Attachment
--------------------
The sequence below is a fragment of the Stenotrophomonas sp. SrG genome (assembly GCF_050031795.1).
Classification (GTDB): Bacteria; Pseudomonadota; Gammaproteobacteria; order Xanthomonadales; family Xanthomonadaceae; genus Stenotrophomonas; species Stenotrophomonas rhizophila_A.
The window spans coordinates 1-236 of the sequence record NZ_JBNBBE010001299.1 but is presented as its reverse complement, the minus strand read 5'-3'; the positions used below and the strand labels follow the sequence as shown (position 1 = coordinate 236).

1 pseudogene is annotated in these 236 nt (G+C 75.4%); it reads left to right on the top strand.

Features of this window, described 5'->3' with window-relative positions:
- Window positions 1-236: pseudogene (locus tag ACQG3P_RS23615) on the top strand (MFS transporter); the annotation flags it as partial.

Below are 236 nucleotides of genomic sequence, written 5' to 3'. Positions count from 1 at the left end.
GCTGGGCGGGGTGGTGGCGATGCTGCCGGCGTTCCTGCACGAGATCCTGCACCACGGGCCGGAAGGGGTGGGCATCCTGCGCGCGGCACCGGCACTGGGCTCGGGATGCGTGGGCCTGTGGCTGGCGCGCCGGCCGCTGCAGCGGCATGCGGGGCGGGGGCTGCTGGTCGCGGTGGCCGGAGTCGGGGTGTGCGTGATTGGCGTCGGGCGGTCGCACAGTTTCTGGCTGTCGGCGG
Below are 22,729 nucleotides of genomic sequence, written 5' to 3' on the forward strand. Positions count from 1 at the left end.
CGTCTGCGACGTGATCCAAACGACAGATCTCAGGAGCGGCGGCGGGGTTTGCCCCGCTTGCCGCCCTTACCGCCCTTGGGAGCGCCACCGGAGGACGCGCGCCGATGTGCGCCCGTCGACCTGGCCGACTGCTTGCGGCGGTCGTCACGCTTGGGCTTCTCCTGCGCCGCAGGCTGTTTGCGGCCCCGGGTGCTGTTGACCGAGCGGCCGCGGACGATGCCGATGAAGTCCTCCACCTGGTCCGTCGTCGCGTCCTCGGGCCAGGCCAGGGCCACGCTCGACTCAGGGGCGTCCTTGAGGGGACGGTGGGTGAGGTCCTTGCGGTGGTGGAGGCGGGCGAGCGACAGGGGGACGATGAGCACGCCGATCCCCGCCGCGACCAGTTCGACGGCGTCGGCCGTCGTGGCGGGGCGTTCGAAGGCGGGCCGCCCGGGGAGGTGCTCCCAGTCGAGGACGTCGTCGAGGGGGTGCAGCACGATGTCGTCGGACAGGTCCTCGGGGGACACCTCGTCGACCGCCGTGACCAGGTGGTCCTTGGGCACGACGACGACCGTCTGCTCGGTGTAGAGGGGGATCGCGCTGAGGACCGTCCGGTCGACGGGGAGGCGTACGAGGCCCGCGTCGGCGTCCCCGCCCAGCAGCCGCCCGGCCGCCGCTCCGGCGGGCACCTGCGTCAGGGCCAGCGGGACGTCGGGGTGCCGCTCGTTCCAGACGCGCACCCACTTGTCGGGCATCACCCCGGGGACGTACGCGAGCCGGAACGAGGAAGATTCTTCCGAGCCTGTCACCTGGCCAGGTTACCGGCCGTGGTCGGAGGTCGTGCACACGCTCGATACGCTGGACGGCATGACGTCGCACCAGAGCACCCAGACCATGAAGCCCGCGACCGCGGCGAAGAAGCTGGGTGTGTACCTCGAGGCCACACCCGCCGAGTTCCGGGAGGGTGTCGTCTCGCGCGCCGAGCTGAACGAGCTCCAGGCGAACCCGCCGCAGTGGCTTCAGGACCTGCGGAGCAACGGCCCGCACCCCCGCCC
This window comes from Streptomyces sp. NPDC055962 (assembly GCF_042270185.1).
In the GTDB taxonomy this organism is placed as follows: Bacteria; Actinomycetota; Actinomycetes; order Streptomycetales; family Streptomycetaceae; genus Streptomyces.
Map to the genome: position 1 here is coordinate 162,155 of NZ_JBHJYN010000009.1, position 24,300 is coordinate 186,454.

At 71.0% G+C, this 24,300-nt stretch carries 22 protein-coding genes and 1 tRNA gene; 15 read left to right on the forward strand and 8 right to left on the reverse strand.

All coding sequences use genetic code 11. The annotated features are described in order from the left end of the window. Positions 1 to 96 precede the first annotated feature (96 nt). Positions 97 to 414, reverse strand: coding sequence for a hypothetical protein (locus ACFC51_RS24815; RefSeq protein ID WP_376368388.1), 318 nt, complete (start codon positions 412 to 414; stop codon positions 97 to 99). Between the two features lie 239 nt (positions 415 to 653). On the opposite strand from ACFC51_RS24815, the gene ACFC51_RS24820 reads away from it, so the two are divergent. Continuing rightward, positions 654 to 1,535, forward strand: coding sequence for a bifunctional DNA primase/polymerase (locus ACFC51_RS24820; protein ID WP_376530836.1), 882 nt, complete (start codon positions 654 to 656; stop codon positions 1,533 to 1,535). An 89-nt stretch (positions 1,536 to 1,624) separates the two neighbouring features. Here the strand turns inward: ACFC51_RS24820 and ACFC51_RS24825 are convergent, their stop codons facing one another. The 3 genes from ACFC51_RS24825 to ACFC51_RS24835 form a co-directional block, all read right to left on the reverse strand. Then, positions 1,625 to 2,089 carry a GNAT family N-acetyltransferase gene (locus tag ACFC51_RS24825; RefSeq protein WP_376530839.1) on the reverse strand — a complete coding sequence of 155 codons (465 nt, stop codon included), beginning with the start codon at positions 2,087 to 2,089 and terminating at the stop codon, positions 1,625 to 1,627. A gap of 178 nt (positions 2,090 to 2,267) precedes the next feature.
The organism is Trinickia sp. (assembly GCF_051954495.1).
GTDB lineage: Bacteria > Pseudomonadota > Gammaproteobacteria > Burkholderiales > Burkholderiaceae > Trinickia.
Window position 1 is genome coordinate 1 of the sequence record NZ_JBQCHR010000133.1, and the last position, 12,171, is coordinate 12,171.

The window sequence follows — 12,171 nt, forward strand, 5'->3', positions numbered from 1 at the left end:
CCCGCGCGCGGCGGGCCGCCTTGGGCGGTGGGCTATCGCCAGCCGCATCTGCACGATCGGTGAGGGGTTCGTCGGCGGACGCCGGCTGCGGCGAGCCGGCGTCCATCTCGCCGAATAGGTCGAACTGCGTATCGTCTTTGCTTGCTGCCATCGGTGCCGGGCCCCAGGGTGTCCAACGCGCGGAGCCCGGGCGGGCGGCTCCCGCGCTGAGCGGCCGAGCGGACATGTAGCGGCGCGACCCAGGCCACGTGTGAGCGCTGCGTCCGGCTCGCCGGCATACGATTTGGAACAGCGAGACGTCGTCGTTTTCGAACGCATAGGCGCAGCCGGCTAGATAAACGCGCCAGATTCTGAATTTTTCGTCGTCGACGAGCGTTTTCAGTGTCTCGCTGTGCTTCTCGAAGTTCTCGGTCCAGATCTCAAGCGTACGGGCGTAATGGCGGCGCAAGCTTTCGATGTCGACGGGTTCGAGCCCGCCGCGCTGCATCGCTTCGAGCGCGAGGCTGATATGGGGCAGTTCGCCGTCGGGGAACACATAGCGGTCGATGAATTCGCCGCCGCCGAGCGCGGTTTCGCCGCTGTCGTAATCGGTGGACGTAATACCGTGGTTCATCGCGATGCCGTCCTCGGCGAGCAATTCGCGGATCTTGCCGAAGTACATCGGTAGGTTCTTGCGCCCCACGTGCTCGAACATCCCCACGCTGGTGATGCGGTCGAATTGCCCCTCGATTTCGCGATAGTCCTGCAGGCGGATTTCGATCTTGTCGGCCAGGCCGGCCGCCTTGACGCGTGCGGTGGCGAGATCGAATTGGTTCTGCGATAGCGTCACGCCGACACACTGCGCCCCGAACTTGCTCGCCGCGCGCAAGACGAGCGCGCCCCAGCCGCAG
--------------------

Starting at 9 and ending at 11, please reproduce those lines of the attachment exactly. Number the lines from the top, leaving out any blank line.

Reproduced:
Below are 22,729 nucleotides of genomic sequence, written 5' to 3' on the forward strand. Positions count from 1 at the left end.
CGTCTGCGACGTGATCCAAACGACAGATCTCAGGAGCGGCGGCGGGGTTTGCCCCGCTTGCCGCCCTTACCGCCCTTGGGAGCGCCACCGGAGGACGCGCGCCGATGTGCGCCCGTCGACCTGGCCGACTGCTTGCGGCGGTCGTCACGCTTGGGCTTCTCCTGCGCCGCAGGCTGTTTGCGGCCCCGGGTGCTGTTGACCGAGCGGCCGCGGACGATGCCGATGAAGTCCTCCACCTGGTCCGTCGTCGCGTCCTCGGGCCAGGCCAGGGCCACGCTCGACTCAGGGGCGTCCTTGAGGGGACGGTGGGTGAGGTCCTTGCGGTGGTGGAGGCGGGCGAGCGACAGGGGGACGATGAGCACGCCGATCCCCGCCGCGACCAGTTCGACGGCGTCGGCCGTCGTGGCGGGGCGTTCGAAGGCGGGCCGCCCGGGGAGGTGCTCCCAGTCGAGGACGTCGTCGAGGGGGTGCAGCACGATGTCGTCGGACAGGTCCTCGGGGGACACCTCGTCGACCGCCGTGACCAGGTGGTCCTTGGGCACGACGACGACCGTCTGCTCGGTGTAGAGGGGGATCGCGCTGAGGACCGTCCGGTCGACGGGGAGGCGTACGAGGCCCGCGTCGGCGTCCCCGCCCAGCAGCCGCCCGGCCGCCGCTCCGGCGGGCACCTGCGTCAGGGCCAGCGGGACGTCGGGGTGCCGCTCGTTCCAGACGCGCACCCACTTGTCGGGCATCACCCCGGGGACGTACGCGAGCCGGAACGAGGAAGATTCTTCCGAGCCTGTCACCTGGCCAGGTTACCGGCCGTGGTCGGAGGTCGTGCACACGCTCGATACGCTGGACGGCATGACGTCGCACCAGAGCACCCAGACCATGAAGCCCGCGACCGCGGCGAAGAAGCTGGGTGTGTACCTCGAGGCCACACCCGCCGAGTTCCGGGAGGGTGTCGTCTCGCGCGCCGAGCTGAACGAGCTCCAGGCGAACCCGCCGCAGTGGCTTCAGGACCTGCGGAGCAACGGCCCGCACCCCCGCCC
This window comes from Streptomyces sp. NPDC055962 (assembly GCF_042270185.1).